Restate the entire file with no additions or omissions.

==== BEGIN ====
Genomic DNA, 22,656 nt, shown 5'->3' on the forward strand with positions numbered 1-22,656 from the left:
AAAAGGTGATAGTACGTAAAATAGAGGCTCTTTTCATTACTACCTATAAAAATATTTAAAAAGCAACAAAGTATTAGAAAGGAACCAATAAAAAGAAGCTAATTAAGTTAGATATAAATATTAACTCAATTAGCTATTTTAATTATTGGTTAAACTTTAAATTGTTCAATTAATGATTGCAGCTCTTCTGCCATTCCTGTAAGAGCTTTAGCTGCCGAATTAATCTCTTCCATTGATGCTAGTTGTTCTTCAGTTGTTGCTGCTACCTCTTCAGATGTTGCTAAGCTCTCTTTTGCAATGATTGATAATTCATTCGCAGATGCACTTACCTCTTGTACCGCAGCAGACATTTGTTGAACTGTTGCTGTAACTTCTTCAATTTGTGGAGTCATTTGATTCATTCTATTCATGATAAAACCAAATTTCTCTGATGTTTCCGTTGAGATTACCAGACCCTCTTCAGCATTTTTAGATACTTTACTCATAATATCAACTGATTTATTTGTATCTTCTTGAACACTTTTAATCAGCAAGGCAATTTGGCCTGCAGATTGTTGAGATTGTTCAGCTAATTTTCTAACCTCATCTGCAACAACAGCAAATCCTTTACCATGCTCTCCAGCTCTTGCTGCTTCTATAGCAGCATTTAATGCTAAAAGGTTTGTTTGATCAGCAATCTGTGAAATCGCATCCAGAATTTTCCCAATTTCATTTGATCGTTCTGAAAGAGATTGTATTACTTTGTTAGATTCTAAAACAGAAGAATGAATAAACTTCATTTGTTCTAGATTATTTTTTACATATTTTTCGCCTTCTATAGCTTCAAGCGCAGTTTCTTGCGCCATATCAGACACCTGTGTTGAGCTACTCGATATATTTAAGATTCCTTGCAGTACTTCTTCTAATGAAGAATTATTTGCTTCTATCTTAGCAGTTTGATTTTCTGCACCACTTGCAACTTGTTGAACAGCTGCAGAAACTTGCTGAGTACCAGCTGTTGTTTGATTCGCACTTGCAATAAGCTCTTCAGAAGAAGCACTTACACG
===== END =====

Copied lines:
Genomic DNA, 22,656 nt, shown 5'->3' on the forward strand with positions numbered 1-22,656 from the left:
AAAAGGTGATAGTACGTAAAATAGAGGCTCTTTTCATTACTACCTATAAAAATATTTAAAAAGCAACAAAGTATTAGAAAGGAACCAATAAAAAGAAGCTAATTAAGTTAGATATAAATATTAACTCAATTAGCTATTTTAATTATTGGTTAAACTTTAAATTGTTCAATTAATGATTGCAGCTCTTCTGCCATTCCTGTAAGAGCTTTAGCTGCCGAATTAATCTCTTCCATTGATGCTAGTTGTTCTTCAGTTGTTGCTGCTACCTCTTCAGATGTTGCTAAGCTCTCTTTTGCAATGATTGATAATTCATTCGCAGATGCACTTACCTCTTGTACCGCAGCAGACATTTGTTGAACTGTTGCTGTAACTTCTTCAATTTGTGGAGTCATTTGATTCATTCTATTCATGATAAAACCAAATTTCTCTGATGTTTCCGTTGAGATTACCAGACCCTCTTCAGCATTTTTAGATACTTTACTCATAATATCAACTGATTTATTTGTATCTTCTTGAACACTTTTAATCAGCAAGGCAATTTGGCCTGCAGATTGTTGAGATTGTTCAGCTAATTTTCTAACCTCATCTGCAACAACAGCAAATCCTTTACCATGCTCTCCAGCTCTTGCTGCTTCTATAGCAGCATTTAATGCTAAAAGGTTTGTTTGATCAGCAATCTGTGAAATCGCATCCAGAATTTTCCCAATTTCATTTGATCGTTCTGAAAGAGATTGTATTACTTTGTTAGATTCTAAAACAGAAGAATGAATAAACTTCATTTGTTCTAGATTATTTTTTACATATTTTTCGCCTTCTATAGCTTCAAGCGCAGTTTCTTGCGCCATATCAGACACCTGTGTTGAGCTACTCGATATATTTAAGATTCCTTGCAGTACTTCTTCTAATGAAGAATTATTTGCTTCTATCTTAGCAGTTTGATTTTCTGCACCACTTGCAACTTGTTGAACAGCTGCAGAAACTTGCTGAGTACCAGCTGTTGTTTGATTCGCACTTGCAATAAGCTCTTCAGAAGAAGCACTTACACG